There's even more bad news for sperms, a new research reveals. Apart from recent reports that the concentration per ejaculate is decreasing, and that scientists have created artificial sperm that might soon render it irrelevant, the prognosis for sperms and male infertility, in general, isn't getting better.
The Second Centriole
The findings of this research, which was published in the journal Nature Communications, reveal that contrary to current knowledge, the sperm actually has a second centriole — the cytoplasmic structure that plays a key role in cell division. Researchers call this an "atypical" centriole. Both of these centrioles have the same function, although, they have extremely different properties and characteristics.
"Abnormalities in the formation and function of the atypical centriole may be the root of infertility of unknown cause in couples who have no treatment options available to them," said Tomer Avidor-Reiss, of the university's Department of Biological Sciences.
What Are Centrioles For?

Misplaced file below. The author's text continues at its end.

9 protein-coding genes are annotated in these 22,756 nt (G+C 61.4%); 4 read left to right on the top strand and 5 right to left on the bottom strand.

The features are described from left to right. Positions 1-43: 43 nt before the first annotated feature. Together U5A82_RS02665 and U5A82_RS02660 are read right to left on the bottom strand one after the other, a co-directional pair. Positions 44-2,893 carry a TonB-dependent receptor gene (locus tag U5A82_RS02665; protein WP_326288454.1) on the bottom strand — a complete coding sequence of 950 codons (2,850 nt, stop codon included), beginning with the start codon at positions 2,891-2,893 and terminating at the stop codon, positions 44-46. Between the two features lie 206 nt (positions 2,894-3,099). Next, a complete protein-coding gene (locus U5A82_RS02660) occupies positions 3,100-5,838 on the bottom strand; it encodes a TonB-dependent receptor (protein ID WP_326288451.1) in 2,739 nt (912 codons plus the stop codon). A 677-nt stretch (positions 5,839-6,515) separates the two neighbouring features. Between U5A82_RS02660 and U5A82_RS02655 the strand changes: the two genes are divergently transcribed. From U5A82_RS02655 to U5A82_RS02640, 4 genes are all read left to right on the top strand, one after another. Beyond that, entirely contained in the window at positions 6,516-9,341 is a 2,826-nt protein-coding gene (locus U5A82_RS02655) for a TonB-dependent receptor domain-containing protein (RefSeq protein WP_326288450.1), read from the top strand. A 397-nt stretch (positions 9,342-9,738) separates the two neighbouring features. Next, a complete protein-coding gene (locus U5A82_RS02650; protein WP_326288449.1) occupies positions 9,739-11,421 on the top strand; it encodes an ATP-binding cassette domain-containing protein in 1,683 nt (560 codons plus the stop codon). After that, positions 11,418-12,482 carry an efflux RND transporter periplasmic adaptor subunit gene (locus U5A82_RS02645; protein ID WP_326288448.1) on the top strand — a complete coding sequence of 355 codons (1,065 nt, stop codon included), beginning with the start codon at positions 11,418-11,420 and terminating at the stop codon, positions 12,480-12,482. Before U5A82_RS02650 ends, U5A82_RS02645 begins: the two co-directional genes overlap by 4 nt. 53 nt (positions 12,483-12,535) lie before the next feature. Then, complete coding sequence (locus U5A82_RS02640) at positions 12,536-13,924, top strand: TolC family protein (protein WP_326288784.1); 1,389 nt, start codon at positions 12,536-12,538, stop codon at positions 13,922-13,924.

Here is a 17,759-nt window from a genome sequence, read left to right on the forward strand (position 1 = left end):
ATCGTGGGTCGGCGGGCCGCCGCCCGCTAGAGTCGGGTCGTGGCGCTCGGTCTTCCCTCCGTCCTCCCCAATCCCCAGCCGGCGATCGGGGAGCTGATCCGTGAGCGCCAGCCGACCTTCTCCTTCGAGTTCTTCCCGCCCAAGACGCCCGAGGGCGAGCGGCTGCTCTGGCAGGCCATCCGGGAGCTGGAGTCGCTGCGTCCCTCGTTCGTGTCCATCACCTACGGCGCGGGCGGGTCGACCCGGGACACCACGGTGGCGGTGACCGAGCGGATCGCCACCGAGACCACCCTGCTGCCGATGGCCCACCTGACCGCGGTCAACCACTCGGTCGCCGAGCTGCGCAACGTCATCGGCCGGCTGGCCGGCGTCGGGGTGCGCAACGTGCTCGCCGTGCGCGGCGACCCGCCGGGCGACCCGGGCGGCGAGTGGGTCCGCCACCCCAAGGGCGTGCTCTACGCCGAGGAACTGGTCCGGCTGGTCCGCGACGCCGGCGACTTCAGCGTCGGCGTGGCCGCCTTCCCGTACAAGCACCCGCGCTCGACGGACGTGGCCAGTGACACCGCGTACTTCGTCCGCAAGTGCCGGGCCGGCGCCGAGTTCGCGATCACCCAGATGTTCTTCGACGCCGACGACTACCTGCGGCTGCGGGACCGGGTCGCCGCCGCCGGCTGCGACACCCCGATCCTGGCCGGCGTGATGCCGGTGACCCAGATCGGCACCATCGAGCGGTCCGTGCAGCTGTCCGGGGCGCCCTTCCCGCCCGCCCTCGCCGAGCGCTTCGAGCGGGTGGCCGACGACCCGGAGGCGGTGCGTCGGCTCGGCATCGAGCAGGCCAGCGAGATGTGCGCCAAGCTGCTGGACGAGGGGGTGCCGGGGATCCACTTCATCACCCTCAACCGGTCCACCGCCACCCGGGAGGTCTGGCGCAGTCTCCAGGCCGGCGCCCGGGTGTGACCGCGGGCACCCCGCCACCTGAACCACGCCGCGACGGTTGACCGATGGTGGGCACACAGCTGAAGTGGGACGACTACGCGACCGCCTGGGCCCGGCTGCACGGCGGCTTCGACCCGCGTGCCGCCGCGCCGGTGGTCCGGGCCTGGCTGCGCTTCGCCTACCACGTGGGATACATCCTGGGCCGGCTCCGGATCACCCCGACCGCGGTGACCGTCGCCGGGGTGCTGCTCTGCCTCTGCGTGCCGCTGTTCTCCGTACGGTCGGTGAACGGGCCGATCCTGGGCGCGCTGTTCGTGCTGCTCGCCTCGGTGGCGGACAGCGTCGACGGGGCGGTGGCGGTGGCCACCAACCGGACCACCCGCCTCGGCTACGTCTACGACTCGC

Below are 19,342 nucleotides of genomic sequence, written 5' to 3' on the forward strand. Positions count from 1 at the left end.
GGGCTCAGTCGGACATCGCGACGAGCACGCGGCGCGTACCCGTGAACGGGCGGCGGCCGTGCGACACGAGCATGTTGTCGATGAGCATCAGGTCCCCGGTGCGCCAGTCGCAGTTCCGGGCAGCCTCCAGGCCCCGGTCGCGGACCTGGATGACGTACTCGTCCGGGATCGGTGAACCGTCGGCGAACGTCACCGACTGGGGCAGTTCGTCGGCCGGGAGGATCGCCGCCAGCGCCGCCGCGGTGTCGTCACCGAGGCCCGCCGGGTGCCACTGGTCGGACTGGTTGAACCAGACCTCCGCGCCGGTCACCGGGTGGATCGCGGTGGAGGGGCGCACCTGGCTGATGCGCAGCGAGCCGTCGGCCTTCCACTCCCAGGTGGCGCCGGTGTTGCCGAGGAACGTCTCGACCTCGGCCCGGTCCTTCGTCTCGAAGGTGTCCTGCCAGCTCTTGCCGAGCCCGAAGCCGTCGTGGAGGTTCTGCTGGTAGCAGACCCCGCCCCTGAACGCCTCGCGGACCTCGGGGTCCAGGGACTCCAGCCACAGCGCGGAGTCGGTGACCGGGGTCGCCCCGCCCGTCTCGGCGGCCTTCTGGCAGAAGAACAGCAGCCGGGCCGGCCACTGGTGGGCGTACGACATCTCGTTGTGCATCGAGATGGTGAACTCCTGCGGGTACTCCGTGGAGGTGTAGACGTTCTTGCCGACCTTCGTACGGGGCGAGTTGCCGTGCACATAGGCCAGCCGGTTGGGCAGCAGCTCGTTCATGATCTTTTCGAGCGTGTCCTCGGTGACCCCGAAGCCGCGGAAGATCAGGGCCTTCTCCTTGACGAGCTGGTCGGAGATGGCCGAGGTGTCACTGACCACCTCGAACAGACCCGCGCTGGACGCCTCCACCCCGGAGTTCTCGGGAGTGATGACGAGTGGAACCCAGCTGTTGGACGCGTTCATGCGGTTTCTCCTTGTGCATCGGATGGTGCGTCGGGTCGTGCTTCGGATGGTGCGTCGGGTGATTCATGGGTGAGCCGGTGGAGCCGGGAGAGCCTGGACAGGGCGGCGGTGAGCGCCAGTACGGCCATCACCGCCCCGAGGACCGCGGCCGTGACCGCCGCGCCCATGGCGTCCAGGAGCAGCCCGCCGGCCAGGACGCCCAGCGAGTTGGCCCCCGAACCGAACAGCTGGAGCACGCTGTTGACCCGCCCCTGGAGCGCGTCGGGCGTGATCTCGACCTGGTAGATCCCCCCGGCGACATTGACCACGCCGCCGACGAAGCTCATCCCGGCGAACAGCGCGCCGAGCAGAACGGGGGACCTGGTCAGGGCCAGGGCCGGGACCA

Two centrioles are required to make the working centrosome, and it was believed that the sperm gave only one centriole to the egg whereupon it duplicates itself, until now. As it turns out, it doesn't really duplicate itself as once thought, but rather, the extra centriole was all there all along.
The centriole is the only essential cellular structure in the sperm that's given solely by the male reproductive participant. They are essential for building the cell's antennae, called cilia and the cytoskeleton. They also play a major role in making sure cell division is accurate and complete.
A zygote must have two centrioles for life to happen. It has not been clear where exactly the second centriole comes from until now since they definitely don't come from the female participant. The researchers said that the existence of the extra centriole has been largely overlooked because it differs greatly from the first centriole when it comes to protein composition and structure.
Further Research Needed
It's not yet clear whether this atypical centriole is indeed the root of all infertility problems or not. However, it does provide new insights into early embryo developmental effects. It could also pave the way for brand-new methodologies for diagnosing birth defects and possibly, even for treatments of male infertility.
In other words, the atypical centriole is a stunning new discovery, but it's far too early to blame it for every known birth defect and infertility issues. According to Avidor-Reiss, the university's Urology Department will continue working with the Biological Sciences Department to find out if the atypical centriole is linked to infertility, and if it is, which one.